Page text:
Aligning (the Boss' s) Priorities

  • Published
  • By Lt. Col. Glenn Hillis
  • Commander, 1st Range Operations Squadron
I've twice had the honor to hear retired Army Lt. Gen. James Dubik, formerly a top commander in Iraq, explain how he aligned priorities from the 4-star down to the E-1, and how each level plays a vital role. This is an amateurish attempt to emulate his words, sans PowerPoint, so grab a scrap of paper and pencil and follow along.

Draw an org chart with five circles connected in a vertical line. The top circle is the wing commander (the boss), then the group, squadron, flight, and worker bee.

Draw a dozen more lines and circles radiating from the top. These depict the boss's 4-star boss, 3-star boss, a few more formal bosses, and couple more who think they're his boss.

All affect the boss's priorities -- his "commander's intent" in Army speak. Leadership and strategic direction are complicated at the top. Fortunately, we at the base level generally have only one boss, and fewer worries.

Now draw a set of cat whiskers out of each of the original five circles. The cat whiskers represent military, civilian, and non-government peers, from any Service, agency, or corporation -- people you work with to accomplish the mission. Cat whiskers are not in your chain of command, so relationships are important to get the job done.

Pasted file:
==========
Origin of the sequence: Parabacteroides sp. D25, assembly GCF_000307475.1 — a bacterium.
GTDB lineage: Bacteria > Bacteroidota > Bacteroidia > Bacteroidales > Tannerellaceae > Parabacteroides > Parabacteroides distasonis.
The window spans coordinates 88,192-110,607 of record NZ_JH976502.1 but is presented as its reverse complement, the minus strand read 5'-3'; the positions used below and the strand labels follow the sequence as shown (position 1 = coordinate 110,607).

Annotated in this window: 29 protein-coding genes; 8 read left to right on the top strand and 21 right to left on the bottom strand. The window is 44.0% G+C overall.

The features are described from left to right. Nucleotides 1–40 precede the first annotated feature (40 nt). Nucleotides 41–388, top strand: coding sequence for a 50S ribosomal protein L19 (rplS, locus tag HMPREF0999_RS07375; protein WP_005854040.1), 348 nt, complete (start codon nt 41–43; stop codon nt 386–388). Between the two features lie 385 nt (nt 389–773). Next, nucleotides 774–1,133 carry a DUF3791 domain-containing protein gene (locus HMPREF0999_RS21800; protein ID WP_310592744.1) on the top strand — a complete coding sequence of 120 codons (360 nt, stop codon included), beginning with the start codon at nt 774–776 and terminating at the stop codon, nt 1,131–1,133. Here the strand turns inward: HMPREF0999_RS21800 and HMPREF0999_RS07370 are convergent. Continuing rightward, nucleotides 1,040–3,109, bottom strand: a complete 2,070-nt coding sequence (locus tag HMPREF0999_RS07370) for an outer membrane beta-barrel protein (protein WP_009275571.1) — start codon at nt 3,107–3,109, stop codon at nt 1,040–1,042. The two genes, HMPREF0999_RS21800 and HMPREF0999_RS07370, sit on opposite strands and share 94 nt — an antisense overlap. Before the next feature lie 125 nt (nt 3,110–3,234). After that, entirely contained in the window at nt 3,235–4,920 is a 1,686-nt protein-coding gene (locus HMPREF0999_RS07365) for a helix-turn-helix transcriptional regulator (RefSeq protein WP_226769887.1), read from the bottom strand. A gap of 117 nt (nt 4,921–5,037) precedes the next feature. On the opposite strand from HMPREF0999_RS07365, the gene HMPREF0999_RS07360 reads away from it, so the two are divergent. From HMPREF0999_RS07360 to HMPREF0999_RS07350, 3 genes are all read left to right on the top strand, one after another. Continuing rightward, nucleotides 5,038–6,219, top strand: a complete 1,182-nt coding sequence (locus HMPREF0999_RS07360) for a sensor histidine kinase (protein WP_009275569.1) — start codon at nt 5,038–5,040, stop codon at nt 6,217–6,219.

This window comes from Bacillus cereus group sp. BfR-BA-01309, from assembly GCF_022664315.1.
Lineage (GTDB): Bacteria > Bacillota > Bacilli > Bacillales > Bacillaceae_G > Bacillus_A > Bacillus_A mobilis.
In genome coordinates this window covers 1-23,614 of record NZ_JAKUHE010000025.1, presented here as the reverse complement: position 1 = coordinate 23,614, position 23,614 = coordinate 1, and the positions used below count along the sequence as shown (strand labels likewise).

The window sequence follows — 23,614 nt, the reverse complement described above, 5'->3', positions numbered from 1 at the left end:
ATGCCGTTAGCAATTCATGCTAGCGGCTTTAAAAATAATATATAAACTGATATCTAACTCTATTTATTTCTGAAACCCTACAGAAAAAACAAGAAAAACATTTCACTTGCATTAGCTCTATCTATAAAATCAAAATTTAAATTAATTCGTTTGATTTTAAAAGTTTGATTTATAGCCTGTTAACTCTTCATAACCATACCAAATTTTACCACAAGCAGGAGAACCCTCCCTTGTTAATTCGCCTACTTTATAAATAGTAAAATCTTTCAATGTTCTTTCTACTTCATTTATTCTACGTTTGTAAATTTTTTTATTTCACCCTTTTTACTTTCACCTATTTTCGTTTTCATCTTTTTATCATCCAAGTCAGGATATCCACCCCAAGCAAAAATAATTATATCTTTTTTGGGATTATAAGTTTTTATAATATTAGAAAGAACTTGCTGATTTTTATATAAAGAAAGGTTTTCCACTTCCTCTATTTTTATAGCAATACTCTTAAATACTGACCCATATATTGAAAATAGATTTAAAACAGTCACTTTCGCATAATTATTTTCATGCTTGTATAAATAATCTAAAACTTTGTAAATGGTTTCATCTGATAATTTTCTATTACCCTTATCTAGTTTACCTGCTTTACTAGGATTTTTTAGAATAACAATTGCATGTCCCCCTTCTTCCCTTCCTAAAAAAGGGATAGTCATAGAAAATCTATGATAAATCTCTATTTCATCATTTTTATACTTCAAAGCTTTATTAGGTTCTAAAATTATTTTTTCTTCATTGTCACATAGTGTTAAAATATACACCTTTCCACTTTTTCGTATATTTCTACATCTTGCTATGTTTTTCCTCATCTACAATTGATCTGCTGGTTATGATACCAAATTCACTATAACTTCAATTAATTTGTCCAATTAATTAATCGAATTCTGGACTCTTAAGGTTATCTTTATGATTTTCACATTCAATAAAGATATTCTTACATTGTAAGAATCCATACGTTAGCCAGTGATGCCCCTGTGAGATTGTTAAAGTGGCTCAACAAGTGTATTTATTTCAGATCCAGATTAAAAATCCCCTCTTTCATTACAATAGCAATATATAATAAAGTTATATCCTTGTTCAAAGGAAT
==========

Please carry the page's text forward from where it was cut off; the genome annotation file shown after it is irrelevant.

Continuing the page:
Every level in your chain has a corresponding whisker. For example, the boss's whisker connects to a senior executive. The group and squadron whiskers connect to mid-level managers in that same company.

The junior officer and enlisted whiskers connect to persons who turn wrenches, lean on shovels, or schedule aircraft.

If you've deduced that all the work gets done at the bottom, give yourself an A.

The boss works his priorities over dozens of whiskers. Each level of the chain should work their whisker the same as the boss, and when that happens the boss's priorities are aligned. Simple. Right? It is not.

Leadership must continually communicate priorities, and subordinate commanders must work up, down, and sideways to implement the commander's intent. To paraphrase a quote from Lt. Gen. Dubik: "how well you work the cat whiskers will determine mission success, and your career success."